Black History Month: Minnesota's alcohol business ownership

Black ownership in the alcohol business is rare.

Minnesota currently has two Black-owned breweries and one distillery, but it is also home to some special history.

Bottles of coffee liqueur move down the production line at Du Nord Social Spirits and into boxes headed across the country.

This is a new top seller at the first legal Black-owned distillery in the country.

The distillery also makes award-winning vodka and gin, but its origin story includes some struggles getting the money to launch in 2013.

"I felt welcomed within the industry," Chris Montana, Du Nord Social Spirits Founder and CEO, told FOX 9. "I think there was a different situation talking to potential investors, talking to banks, talking to distributors."

Montana eventually made it work and, originally, he didn’t care about being the first Black-owned distillery in the country, and he didn’t broadcast it. He wanted Du Nord be known for the quality of its liquors.

But as he pushed for diversity in the industry behind the scenes, George Floyd’s murder by police about two miles away from Du Nord’s home base prompted him to bring his race to the forefront.

The company now flies a huge Black Lives Matter flag over the production facility.

"The Minnesota tendency is to be a little bit more quiet about your business," Montana said. "But there are times when you just can't be, and you need to be a little louder."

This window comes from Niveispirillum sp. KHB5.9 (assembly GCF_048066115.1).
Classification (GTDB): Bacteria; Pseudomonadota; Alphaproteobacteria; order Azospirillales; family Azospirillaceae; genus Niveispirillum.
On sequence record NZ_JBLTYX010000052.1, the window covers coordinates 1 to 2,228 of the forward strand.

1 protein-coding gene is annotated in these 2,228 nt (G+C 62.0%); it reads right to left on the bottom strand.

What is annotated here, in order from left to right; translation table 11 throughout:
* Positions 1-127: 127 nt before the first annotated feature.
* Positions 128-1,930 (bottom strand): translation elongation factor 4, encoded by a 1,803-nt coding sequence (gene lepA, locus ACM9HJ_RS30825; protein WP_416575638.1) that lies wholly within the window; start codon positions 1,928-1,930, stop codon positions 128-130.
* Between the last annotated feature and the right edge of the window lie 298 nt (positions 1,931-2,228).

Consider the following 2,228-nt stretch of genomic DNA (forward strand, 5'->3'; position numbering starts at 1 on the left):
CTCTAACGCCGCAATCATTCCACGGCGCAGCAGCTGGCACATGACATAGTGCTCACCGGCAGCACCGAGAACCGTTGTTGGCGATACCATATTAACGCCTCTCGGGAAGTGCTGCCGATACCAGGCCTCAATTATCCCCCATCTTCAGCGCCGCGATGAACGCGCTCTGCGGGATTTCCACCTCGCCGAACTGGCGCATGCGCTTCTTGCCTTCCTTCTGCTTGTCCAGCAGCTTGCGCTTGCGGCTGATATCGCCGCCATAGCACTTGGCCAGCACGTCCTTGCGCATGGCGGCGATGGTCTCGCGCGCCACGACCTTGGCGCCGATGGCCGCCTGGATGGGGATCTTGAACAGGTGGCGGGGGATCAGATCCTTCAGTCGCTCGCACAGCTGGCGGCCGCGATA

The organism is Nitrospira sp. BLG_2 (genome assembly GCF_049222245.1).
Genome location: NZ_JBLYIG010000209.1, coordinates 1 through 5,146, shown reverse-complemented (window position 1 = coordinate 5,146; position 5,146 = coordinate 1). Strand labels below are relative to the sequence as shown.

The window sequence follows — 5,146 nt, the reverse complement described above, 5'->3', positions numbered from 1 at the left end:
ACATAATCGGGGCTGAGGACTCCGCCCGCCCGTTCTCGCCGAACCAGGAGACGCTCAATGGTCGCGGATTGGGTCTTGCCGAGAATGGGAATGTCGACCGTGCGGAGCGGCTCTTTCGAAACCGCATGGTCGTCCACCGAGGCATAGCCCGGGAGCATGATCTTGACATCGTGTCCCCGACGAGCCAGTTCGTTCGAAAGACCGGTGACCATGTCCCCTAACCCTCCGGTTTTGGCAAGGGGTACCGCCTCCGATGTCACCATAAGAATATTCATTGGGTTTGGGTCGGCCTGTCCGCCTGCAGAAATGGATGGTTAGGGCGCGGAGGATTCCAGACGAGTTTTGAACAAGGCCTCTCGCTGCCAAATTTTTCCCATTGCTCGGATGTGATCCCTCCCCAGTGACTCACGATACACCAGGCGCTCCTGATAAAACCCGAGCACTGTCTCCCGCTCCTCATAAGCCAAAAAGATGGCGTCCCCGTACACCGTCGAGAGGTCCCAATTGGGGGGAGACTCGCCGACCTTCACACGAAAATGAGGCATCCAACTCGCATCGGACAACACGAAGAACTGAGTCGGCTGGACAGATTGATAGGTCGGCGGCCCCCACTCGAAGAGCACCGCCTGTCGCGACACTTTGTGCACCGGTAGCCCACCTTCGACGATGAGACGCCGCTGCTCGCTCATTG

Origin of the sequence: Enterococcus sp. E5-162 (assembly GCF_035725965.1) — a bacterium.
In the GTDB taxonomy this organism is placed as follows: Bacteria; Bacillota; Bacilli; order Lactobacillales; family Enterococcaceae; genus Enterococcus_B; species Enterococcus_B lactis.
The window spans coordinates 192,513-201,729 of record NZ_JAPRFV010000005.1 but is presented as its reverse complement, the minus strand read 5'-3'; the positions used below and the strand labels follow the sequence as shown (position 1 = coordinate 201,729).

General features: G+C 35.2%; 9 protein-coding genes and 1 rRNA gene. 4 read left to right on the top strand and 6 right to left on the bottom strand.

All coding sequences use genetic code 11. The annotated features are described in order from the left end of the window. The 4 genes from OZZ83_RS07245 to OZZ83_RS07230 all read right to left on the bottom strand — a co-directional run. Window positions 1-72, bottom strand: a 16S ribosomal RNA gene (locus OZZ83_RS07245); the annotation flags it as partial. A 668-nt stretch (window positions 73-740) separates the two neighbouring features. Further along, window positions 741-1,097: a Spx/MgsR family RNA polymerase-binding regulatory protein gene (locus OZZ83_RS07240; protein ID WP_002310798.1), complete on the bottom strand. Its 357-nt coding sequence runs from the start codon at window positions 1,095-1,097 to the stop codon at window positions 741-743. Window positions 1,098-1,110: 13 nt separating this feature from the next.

Bill Eddins had a similar instinct after the Floyd murder.

"I was kind of enraged because I had just gone through my third set of riots," said the MetroNOME co-owner. "I did Miami ‘89 and L.A. ‘92, and we seem to be fighting the same things."

The former associate conductor of the Minnesota Orchestra already brewed beer as a hobby.

So he co-founded MetroNOME in Lowertown St. Paul with the goal of making music education accessible to kids no matter their race or socioeconomic status.

"NOME stands for ‘nurturing outstanding music education’," he said.

Eddins didn’t notice hurdles in his way related to his race, but attributes that to a lifetime of dealing with people from all walks of life.

Getting started was pretty clean for fellow brewer Chuck Dorsey as well.

He also turned a home brew hobby into a full-time business at Montgomery Brewing, bringing a 19th century small town beer maker back to life.

"I didn't want to focus on my race," Dorsey said. "I wanted to be focused on the beer, but I have been trying to get more and more of just color into things. Our beer is super fun. I like to do a lot of, like, pop culture type of arts."

Dorsey and Eddins are the only Black brewery owners in Minnesota.

Montana is the only Black distillery owner in the state, and he actually moved to New Orleans to raise his kids in a more diverse community.

Black Americans make up about 14% of the population, but not even 1% of all breweries and distilleries are Black-owned, so examples and mentors are hard to find.

But the Minnesota-makers try to fill the gap.

Dorsey even partly funds a Dakota Technical College scholarship for people of color trying to get into the industry.

So far, nobody has taken advantage of it.

But in his nine years of owning a brewery, he has noticed diversity creeping into the industry.

"There are a lot more brown faces and black faces out during events, which is great to see," Dorsey said. "It's starting to become more of a normal."

All three men stand out today, but they’d rather be among a bigger crowd, attracting attention for their drinks rather than their race.